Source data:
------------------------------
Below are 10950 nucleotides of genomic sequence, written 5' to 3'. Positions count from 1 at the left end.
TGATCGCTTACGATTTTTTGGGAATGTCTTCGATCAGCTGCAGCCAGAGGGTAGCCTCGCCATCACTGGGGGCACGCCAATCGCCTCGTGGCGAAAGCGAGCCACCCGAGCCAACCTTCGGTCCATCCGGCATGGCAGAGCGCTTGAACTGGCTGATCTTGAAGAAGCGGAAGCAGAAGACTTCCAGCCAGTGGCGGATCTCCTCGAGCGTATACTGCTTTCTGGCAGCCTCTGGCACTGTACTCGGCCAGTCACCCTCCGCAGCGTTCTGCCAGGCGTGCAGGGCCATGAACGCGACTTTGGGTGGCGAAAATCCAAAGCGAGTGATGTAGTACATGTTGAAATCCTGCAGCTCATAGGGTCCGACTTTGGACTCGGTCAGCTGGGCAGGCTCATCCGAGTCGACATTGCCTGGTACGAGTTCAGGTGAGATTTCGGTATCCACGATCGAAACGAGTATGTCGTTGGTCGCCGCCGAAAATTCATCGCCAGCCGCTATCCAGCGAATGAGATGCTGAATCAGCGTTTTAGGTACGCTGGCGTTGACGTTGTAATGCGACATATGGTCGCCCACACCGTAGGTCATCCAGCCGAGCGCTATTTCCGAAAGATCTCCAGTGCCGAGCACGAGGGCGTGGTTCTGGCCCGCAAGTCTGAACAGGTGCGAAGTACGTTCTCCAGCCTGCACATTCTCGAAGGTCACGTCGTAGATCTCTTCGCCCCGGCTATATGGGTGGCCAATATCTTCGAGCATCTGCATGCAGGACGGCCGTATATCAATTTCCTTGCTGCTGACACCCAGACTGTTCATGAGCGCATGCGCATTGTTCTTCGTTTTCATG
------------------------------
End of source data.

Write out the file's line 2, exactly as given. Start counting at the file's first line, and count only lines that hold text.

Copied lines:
TGATCGCTTACGATTTTTTGGGAATGTCTTCGATCAGCTGCAGCCAGAGGGTAGCCTCGCCATCACTGGGGGCACGCCAATCGCCTCGTGGCGAAAGCGAGCCACCCGAGCCAACCTTCGGTCCATCCGGCATGGCAGAGCGCTTGAACTGGCTGATCTTGAAGAAGCGGAAGCAGAAGACTTCCAGCCAGTGGCGGATCTCCTCGAGCGTATACTGCTTTCTGGCAGCCTCTGGCACTGTACTCGGCCAGTCACCCTCCGCAGCGTTCTGCCAGGCGTGCAGGGCCATGAACGCGACTTTGGGTGGCGAAAATCCAAAGCGAGTGATGTAGTACATGTTGAAATCCTGCAGCTCATAGGGTCCGACTTTGGACTCGGTCAGCTGGGCAGGCTCATCCGAGTCGACATTGCCTGGTACGAGTTCAGGTGAGATTTCGGTATCCACGATCGAAACGAGTATGTCGTTGGTCGCCGCCGAAAATTCATCGCCAGCCGCTATCCAGCGAATGAGATGCTGAATCAGCGTTTTAGGTACGCTGGCGTTGACGTTGTAATGCGACATATGGTCGCCCACACCGTAGGTCATCCAGCCGAGCGCTATTTCCGAAAGATCTCCAGTGCCGAGCACGAGGGCGTGGTTCTGGCCCGCAAGTCTGAACAGGTGCGAAGTACGTTCTCCAGCCTGCACATTCTCGAAGGTCACGTCGTAGATCTCTTCGCCCCGGCTATATGGGTGGCCAATATCTTCGAGCATCTGCATGCAGGACGGCCGTATATCAATTTCCTTGCTGCTGACACCCAGACTGTTCATGAGCGCATGCGCATTGTTCTTCGTTTTCATG